The Tigers possessed the ball nearly 17 minutes more than Tennessee in the game and had it twice as long as the Vols in the second half.
“We knew they were going to come out in the second half and try us again,” Vols defensive lineman Marlon Walls said. “It was a test of our manhood. I think in the first half we did OK, then we got relaxed. We knew what was coming. We knew that they were going to run the ball at us and pretty much run the ball the whole time.”
Though the running game was dominant with seven players getting carries and the team averaging 5.0 yards per rush, the passing game contributed 115 yards and two touchdowns.
“You just have to work hard in practice and watch film and see what’s working against (the opponent),” Lee said, “and we had a lot that worked against them tonight.”
Tennessee easily held its own on both lines of scrimmages during a scoreless first quarter. It was the first time this season and the first time in 32 quarters dating to last season that the Tigers played a scoreless period.
But the quarter ended with LSU on the verge of scoring thanks to a spectacular play by Claiborne. The Volunteers had a first down at the LSU 42 when Simms lofted a long pass to Da’Rick Rogers, who was running stride for stride with Claiborne as they approached the LSU goal line.
Claiborne reached up in stride and snared the pass away from Rogers at the 6 and turned upfield. He found lots of running room and zig-zagged his way to the Tennessee 5 before finally being tackled.
Miles called that play “a gathering of momentum.”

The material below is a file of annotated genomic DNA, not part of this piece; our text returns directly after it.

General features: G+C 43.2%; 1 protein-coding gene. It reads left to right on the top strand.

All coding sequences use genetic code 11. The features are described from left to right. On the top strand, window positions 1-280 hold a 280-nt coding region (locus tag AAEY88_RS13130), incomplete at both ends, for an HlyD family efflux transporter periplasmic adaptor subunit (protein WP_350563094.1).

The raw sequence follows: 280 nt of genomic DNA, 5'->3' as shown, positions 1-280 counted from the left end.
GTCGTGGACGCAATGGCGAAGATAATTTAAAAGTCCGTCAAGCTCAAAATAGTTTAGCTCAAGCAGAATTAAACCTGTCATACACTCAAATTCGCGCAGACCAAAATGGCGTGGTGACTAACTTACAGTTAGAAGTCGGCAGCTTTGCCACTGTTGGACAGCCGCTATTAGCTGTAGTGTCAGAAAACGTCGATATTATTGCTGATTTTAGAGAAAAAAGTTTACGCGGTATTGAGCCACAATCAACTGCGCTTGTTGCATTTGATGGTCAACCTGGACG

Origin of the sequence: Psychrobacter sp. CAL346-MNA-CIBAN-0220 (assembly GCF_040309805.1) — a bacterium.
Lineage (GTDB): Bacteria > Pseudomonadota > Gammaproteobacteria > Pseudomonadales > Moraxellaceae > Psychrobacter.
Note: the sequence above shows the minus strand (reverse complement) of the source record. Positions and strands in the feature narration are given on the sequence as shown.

Ware was stopped for no gain on the final play of the quarter, ending the scoring streak but merely postponing the score. On the first play of the second quarter, Lee zipped a 5-yard touchdown pass to Rueben Randle and a 7-0 lead as the Tigers scored first for the seventh consecutive game.
LSU forced a three-and-out on the next possession and took over at the Vols’ 36 after a punt. A 12-yard completion from Lee to Randle got the drive going before Jefferson replaced Lee. Jefferson ran for 9 and 2 yards before being sacked for a 3-yard loss. He kept again for 2 yards before Lee returned on third-and-11 from the 13. Lee tossed a swing pass to Ware against the blitz, and Ware followed the blocking of Randle, Blackwell, and tackle Chris Faulk on his way to the end zone for a 14-0 lead.
Tennessee seemed on the verge of fading away before finding an offensive spark late in the second quarter.
Rogers got inside of cornerback Tyrann Mathieu on a slant route to catch a pass from Simms and fought off Mathieu’s attempt to strip the ball free on his way to a 44-yard gain that woke up the crowd, which was announced as being 101,822. Tauren Poole, whose availability was in question before the game because of a hamstring injury, carried the ball on six consecutive plays, leading to a third-and-goal at the Tigers’ 8.
Simms went after Mathieu again and again had success as Mathieu was called for pass interference, giving Tennessee a first down at the 2. Poole ran the ball in on the next play to make it 14-7 with 2:24 left.
“Their players are on scholarship too; they play football too,” Reid said. “It’s not like we’re going to shut everybody down. It’s not like we’re going to stop every play. They did a good job. In certain areas of the game they were able to move the ball.
“They came out intense and very physical. We just had to settle down and read our keys better and tackle the ball.”
Poole finished with 70 yards on 19 carries, just 17 yards on five carries in the second half.
LSU responded after the ensuing kickoff with an 11-yard run by Ware and a 45-yard completion from Lee to Randle. That gave the Tigers a first-and-goal at the 10.
Ware gained 2 before Lee hit Deangelo Peterson, who was tackled just short of the goal line. Jefferson returned and tried to sneak in as he had done on fourth down on his first play of the season two weeks ago against Kentucky, but he was stopped for no gain. Miles sent in Drew Alleman, who kicked an 18-yard field goal, giving LSU a 17-7 halftime lead.
After that, the Volunteers ran just 19 more plays and gained just 66 more yards.
“We just keep doing what the coaches ask us to do no matter what the score is,” Reid said. “We go into the second half like it’s 0-0, and we don’t stop. We don’t let up.”